Funded and supported by the Soros Foundation, we set out to send novelists to the four corners of the world. We had no editorial policy, and gave our writers free rein, both in their subject matter and their approach. They returned with detailed, well-written, hopefully compelling windows into the progress (or otherwise) of the MDG’s vision. But there I sound like a policy wonk. What they came back with is far more precious.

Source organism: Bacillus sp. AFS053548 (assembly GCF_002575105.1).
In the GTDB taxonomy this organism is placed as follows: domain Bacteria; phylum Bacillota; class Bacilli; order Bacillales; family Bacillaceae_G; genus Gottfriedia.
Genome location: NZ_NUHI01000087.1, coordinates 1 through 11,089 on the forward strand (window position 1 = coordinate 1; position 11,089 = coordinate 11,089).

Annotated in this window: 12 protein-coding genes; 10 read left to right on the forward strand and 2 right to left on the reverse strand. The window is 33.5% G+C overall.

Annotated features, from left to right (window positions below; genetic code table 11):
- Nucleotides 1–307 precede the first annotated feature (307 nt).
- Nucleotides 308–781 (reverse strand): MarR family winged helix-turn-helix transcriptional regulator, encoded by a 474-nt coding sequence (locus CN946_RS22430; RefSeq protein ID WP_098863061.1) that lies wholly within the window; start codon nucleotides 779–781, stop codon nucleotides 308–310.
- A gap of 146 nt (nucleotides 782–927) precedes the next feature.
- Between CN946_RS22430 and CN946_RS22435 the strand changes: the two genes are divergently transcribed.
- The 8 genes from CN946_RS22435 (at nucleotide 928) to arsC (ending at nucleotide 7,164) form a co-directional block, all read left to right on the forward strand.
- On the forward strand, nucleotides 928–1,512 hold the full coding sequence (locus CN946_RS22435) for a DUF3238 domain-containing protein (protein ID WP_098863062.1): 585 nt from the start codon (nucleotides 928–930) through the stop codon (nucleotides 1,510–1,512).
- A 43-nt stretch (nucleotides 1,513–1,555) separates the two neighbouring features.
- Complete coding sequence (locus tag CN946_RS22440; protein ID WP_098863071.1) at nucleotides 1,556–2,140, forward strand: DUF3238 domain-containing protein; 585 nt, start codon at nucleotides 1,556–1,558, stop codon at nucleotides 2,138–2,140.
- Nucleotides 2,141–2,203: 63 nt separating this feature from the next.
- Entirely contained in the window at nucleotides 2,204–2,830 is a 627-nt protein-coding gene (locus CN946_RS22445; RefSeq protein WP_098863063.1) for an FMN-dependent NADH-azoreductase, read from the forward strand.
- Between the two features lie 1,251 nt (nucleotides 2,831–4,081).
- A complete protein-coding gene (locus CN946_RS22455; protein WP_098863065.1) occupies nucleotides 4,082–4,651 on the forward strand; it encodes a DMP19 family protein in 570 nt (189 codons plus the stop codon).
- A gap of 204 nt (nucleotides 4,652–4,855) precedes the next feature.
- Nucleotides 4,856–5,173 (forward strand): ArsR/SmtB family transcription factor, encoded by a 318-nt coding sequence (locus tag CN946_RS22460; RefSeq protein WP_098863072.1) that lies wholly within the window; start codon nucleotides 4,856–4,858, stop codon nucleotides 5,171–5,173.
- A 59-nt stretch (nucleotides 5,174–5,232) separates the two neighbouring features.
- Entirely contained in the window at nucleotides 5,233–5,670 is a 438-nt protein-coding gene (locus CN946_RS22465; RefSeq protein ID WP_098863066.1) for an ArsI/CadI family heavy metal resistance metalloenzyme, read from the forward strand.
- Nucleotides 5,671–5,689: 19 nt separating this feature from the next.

Reading through them I have found myself struck by the rejuvenating force of this ‘nonprofessional’ language, and the clarity a well-constructed narrative can bring to even the most complicated national histories and labyrinthine government interventions. I don’t think I have ever understood, for example, the consequences of the Yugoslavian war and the 1995 Dayton Peace accord as intimately as I did while reading Aleksander Hemon’s dispatch from a nursery school in Bosnia and Herzegovina. A policy writer would likely not use a group of five-year-old children as a metaphor for the history of a nation, but under Hemon’s pen an intimate anecdote becomes a powerful conduit of information. His report concerns the ethnicization of Bosnia’s schoolrooms (where Muslim and Christian students are taught separately in a “two-schools-under-one-roof policy”). It’s interesting to note how many of the Writers Bloc essays reveal the ways in which classrooms all over the world are used as proxy ideological battlegrounds. Because novelists tend to be interested in the particular over the general, the question of what “universal education” actually involves is naturally ironized—it becomes a kind of problem in itself. What kind of education? What is being taught? To whom, by whom? And why? In these essays children are not statistics and it is not possible to walk serenely by a dusty classroom, hear the sing-song sentences being repeated by rote, and convince oneself that “targets are being achieved.”